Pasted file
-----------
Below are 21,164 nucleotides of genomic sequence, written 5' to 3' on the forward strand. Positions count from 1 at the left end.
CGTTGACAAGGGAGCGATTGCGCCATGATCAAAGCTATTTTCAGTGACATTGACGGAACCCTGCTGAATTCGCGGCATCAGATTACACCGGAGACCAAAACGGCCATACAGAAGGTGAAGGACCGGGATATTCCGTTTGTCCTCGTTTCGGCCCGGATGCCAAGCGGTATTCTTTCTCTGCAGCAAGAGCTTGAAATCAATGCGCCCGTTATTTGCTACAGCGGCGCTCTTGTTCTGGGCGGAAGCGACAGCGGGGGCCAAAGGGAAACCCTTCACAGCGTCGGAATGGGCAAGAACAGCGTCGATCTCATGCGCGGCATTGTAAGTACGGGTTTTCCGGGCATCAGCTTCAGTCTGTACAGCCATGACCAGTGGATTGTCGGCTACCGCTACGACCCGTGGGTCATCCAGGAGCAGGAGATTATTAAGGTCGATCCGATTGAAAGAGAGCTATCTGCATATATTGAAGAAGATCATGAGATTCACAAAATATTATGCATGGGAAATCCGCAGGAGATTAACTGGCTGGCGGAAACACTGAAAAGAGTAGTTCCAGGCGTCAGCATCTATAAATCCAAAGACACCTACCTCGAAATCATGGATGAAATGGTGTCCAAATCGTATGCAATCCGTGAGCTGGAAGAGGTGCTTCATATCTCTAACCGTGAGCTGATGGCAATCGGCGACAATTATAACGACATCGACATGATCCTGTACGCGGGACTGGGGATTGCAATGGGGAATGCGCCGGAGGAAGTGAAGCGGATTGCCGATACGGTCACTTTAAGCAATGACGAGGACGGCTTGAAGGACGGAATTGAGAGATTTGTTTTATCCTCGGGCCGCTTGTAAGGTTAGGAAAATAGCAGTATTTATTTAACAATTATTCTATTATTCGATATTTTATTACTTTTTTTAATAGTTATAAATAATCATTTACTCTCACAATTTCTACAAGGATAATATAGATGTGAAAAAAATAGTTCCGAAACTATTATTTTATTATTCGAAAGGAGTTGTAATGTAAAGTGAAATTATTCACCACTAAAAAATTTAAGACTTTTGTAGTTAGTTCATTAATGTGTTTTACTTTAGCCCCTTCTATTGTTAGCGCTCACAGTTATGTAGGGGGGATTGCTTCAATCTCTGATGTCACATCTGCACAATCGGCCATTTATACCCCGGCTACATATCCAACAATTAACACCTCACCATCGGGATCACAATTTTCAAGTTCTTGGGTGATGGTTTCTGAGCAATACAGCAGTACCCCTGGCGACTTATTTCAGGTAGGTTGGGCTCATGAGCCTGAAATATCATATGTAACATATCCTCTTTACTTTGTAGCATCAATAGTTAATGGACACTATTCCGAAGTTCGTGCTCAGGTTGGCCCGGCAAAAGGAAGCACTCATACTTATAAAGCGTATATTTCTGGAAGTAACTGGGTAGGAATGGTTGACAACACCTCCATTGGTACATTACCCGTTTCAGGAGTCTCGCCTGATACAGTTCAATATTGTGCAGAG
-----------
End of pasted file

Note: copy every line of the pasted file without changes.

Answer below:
Below are 21,164 nucleotides of genomic sequence, written 5' to 3' on the forward strand. Positions count from 1 at the left end.
CGTTGACAAGGGAGCGATTGCGCCATGATCAAAGCTATTTTCAGTGACATTGACGGAACCCTGCTGAATTCGCGGCATCAGATTACACCGGAGACCAAAACGGCCATACAGAAGGTGAAGGACCGGGATATTCCGTTTGTCCTCGTTTCGGCCCGGATGCCAAGCGGTATTCTTTCTCTGCAGCAAGAGCTTGAAATCAATGCGCCCGTTATTTGCTACAGCGGCGCTCTTGTTCTGGGCGGAAGCGACAGCGGGGGCCAAAGGGAAACCCTTCACAGCGTCGGAATGGGCAAGAACAGCGTCGATCTCATGCGCGGCATTGTAAGTACGGGTTTTCCGGGCATCAGCTTCAGTCTGTACAGCCATGACCAGTGGATTGTCGGCTACCGCTACGACCCGTGGGTCATCCAGGAGCAGGAGATTATTAAGGTCGATCCGATTGAAAGAGAGCTATCTGCATATATTGAAGAAGATCATGAGATTCACAAAATATTATGCATGGGAAATCCGCAGGAGATTAACTGGCTGGCGGAAACACTGAAAAGAGTAGTTCCAGGCGTCAGCATCTATAAATCCAAAGACACCTACCTCGAAATCATGGATGAAATGGTGTCCAAATCGTATGCAATCCGTGAGCTGGAAGAGGTGCTTCATATCTCTAACCGTGAGCTGATGGCAATCGGCGACAATTATAACGACATCGACATGATCCTGTACGCGGGACTGGGGATTGCAATGGGGAATGCGCCGGAGGAAGTGAAGCGGATTGCCGATACGGTCACTTTAAGCAATGACGAGGACGGCTTGAAGGACGGAATTGAGAGATTTGTTTTATCCTCGGGCCGCTTGTAAGGTTAGGAAAATAGCAGTATTTATTTAACAATTATTCTATTATTCGATATTTTATTACTTTTTTTAATAGTTATAAATAATCATTTACTCTCACAATTTCTACAAGGATAATATAGATGTGAAAAAAATAGTTCCGAAACTATTATTTTATTATTCGAAAGGAGTTGTAATGTAAAGTGAAATTATTCACCACTAAAAAATTTAAGACTTTTGTAGTTAGTTCATTAATGTGTTTTACTTTAGCCCCTTCTATTGTTAGCGCTCACAGTTATGTAGGGGGGATTGCTTCAATCTCTGATGTCACATCTGCACAATCGGCCATTTATACCCCGGCTACATATCCAACAATTAACACCTCACCATCGGGATCACAATTTTCAAGTTCTTGGGTGATGGTTTCTGAGCAATACAGCAGTACCCCTGGCGACTTATTTCAGGTAGGTTGGGCTCATGAGCCTGAAATATCATATGTAACATATCCTCTTTACTTTGTAGCATCAATAGTTAATGGACACTATTCCGAAGTTCGTGCTCAGGTTGGCCCGGCAAAAGGAAGCACTCATACTTATAAAGCGTATATTTCTGGAAGTAACTGGGTAGGAATGGTTGACAACACCTCCATTGGTACATTACCCGTTTCAGGAGTCTCGCCTGATACAGTTCAATATTGTGCAGAG